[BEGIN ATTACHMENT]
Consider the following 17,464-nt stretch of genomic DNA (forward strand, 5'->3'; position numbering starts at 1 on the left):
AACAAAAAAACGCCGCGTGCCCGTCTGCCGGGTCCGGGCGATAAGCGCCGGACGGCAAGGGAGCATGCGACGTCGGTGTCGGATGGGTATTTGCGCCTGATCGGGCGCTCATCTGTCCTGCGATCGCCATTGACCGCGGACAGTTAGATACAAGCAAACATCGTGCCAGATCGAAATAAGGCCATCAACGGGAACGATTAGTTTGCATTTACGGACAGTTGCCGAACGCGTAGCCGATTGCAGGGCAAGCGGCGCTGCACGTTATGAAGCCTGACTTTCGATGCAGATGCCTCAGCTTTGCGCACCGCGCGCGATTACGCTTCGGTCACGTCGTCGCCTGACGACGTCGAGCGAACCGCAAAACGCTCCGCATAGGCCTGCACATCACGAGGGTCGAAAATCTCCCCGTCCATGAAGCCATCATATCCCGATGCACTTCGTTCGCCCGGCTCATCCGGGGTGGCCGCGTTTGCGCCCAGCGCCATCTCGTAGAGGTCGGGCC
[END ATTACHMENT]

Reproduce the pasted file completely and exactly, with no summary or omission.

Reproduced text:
Consider the following 17,464-nt stretch of genomic DNA (forward strand, 5'->3'; position numbering starts at 1 on the left):
AACAAAAAAACGCCGCGTGCCCGTCTGCCGGGTCCGGGCGATAAGCGCCGGACGGCAAGGGAGCATGCGACGTCGGTGTCGGATGGGTATTTGCGCCTGATCGGGCGCTCATCTGTCCTGCGATCGCCATTGACCGCGGACAGTTAGATACAAGCAAACATCGTGCCAGATCGAAATAAGGCCATCAACGGGAACGATTAGTTTGCATTTACGGACAGTTGCCGAACGCGTAGCCGATTGCAGGGCAAGCGGCGCTGCACGTTATGAAGCCTGACTTTCGATGCAGATGCCTCAGCTTTGCGCACCGCGCGCGATTACGCTTCGGTCACGTCGTCGCCTGACGACGTCGAGCGAACCGCAAAACGCTCCGCATAGGCCTGCACATCACGAGGGTCGAAAATCTCCCCGTCCATGAAGCCATCATATCCCGATGCACTTCGTTCGCCCGGCTCATCCGGGGTGGCCGCGTTTGCGCCCAGCGCCATCTCGTAGAGGTCGGGCC